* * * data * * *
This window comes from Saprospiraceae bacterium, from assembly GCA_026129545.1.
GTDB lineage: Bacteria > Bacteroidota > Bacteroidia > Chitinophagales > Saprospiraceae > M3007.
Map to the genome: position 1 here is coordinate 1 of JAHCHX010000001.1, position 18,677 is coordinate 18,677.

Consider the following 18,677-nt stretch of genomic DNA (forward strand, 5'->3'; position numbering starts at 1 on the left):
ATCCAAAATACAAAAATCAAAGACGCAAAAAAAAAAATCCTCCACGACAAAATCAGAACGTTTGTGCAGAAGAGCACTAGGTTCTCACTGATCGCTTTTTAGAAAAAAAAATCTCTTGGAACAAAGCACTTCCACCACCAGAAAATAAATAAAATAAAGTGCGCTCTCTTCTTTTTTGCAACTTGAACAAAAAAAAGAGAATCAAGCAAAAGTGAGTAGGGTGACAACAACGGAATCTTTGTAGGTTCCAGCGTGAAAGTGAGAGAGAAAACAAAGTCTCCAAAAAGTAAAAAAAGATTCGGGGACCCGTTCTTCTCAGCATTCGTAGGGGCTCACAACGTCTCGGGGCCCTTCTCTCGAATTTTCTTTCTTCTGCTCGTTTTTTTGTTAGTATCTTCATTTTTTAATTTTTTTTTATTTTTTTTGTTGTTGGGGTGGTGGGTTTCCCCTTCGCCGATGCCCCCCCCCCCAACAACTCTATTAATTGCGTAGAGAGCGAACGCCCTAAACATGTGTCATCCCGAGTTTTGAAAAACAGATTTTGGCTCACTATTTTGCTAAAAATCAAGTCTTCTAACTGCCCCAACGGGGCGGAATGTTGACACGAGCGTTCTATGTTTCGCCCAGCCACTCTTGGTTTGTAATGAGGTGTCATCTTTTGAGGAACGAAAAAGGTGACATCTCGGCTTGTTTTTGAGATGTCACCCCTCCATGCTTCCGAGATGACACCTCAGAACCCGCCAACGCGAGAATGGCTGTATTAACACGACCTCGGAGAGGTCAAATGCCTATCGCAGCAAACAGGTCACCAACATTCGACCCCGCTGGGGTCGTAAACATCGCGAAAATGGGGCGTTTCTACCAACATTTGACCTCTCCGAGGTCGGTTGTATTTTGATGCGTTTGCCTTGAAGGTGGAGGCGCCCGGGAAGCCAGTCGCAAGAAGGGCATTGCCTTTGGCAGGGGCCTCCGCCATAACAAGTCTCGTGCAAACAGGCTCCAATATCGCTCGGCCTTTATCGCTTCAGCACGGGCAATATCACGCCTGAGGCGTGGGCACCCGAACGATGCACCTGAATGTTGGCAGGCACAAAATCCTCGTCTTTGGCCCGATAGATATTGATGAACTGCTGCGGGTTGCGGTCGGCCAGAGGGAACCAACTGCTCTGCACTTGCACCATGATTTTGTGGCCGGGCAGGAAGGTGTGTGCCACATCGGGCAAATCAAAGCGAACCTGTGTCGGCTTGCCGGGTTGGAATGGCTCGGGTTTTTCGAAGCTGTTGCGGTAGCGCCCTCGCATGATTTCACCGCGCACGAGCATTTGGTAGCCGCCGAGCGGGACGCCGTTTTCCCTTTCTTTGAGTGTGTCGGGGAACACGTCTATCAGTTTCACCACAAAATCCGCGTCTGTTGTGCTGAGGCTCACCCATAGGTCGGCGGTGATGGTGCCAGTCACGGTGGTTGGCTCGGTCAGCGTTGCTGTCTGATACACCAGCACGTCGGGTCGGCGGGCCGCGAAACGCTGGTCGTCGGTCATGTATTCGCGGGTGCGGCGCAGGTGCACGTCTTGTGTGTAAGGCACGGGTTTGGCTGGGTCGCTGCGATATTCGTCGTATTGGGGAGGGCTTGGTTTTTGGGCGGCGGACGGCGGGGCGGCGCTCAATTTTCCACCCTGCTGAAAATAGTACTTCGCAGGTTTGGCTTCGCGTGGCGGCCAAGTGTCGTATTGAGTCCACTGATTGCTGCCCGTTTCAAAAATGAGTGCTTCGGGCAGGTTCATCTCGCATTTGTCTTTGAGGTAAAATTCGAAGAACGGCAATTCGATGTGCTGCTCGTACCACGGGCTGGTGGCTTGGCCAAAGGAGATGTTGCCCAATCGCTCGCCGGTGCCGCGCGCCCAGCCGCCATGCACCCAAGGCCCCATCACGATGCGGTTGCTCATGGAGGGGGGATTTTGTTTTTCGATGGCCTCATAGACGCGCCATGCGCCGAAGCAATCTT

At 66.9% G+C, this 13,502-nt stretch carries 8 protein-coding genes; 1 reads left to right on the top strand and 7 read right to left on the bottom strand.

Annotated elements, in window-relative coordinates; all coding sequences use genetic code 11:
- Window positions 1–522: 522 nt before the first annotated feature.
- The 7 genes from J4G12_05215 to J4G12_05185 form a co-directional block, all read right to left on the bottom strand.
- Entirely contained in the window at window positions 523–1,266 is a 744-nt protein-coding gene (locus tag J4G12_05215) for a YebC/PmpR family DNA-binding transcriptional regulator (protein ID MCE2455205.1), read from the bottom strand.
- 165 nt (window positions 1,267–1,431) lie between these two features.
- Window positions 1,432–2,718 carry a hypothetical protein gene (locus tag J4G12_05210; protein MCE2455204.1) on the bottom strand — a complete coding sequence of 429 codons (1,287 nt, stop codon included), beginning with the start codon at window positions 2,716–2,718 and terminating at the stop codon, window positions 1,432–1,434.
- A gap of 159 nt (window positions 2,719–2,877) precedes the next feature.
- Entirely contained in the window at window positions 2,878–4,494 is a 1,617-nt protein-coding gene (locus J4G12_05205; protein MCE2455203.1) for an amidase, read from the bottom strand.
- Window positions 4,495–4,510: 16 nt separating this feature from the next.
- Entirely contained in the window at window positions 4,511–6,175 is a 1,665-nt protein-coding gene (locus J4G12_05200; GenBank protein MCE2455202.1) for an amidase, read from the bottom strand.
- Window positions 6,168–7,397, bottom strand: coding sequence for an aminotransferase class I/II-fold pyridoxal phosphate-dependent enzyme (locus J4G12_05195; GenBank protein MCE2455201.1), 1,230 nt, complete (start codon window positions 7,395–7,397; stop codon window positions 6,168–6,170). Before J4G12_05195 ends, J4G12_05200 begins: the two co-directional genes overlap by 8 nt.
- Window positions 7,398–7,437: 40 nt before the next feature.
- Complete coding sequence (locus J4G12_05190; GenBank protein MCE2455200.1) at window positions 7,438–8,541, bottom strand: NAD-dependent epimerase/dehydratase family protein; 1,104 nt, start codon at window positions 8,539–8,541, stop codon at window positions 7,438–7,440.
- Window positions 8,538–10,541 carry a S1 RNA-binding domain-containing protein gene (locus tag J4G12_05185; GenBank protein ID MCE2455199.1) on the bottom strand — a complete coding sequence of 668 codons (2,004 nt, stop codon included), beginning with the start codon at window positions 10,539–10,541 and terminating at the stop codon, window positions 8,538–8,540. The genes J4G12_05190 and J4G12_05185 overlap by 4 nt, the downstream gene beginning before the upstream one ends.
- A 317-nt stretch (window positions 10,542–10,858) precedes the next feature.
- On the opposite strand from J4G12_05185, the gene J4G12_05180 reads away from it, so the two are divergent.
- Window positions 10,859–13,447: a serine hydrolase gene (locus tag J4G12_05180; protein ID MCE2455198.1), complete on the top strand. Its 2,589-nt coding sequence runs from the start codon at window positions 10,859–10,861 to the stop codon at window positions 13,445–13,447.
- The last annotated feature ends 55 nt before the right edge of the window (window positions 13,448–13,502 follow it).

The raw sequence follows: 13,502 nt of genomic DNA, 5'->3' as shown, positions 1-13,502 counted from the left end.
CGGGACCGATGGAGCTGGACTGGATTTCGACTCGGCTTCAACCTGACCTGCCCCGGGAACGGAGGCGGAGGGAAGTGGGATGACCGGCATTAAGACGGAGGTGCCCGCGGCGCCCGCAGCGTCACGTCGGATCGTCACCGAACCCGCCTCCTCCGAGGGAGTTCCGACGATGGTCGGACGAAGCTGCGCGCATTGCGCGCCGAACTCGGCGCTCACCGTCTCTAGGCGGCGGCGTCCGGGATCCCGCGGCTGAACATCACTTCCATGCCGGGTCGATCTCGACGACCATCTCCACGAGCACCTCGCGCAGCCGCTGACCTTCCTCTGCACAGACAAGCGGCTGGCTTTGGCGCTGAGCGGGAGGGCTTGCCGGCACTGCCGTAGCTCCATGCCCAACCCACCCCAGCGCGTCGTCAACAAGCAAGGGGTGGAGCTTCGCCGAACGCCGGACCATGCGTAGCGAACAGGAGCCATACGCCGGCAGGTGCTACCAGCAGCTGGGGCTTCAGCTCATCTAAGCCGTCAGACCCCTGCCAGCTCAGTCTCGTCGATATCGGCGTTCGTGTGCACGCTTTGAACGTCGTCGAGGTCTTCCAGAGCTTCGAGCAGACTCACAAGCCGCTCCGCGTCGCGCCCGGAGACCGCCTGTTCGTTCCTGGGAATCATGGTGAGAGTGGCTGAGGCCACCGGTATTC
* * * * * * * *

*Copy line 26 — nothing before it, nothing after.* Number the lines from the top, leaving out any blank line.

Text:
CGGGACCGATGGAGCTGGACTGGATTTCGACTCGGCTTCAACCTGACCTGCCCCGGGAACGGAGGCGGAGGGAAGTGGGATGACCGGCATTAAGACGGAGGTGCCCGCGGCGCCCGCAGCGTCACGTCGGATCGTCACCGAACCCGCCTCCTCCGAGGGAGTTCCGACGATGGTCGGACGAAGCTGCGCGCATTGCGCGCCGAACTCGGCGCTCACCGTCTCTAGGCGGCGGCGTCCGGGATCCCGCGGCTGAACATCACTTCCATGCCGGGTCGATCTCGACGACCATCTCCACGAGCACCTCGCGCAGCCGCTGACCTTCCTCTGCACAGACAAGCGGCTGGCTTTGGCGCTGAGCGGGAGGGCTTGCCGGCACTGCCGTAGCTCCATGCCCAACCCACCCCAGCGCGTCGTCAACAAGCAAGGGGTGGAGCTTCGCCGAACGCCGGACCATGCGTAGCGAACAGGAGCCATACGCCGGCAGGTGCTACCAGCAGCTGGGGCTTCAGCTCATCTAAGCCGTCAGACCCCTGCCAGCTCAGTCTCGTCGATATCGGCGTTCGTGTGCACGCTTTGAACGTCGTCGAGGTCTTCCAGAGCTTCGAGCAGACTCACAAGCCGCTCCGCGTCGCGCCCGGAGACCGCCTGTTCGTTCCTGGGAATCATGGTGAGAGTGGCTGAGGCCACCGGTATTC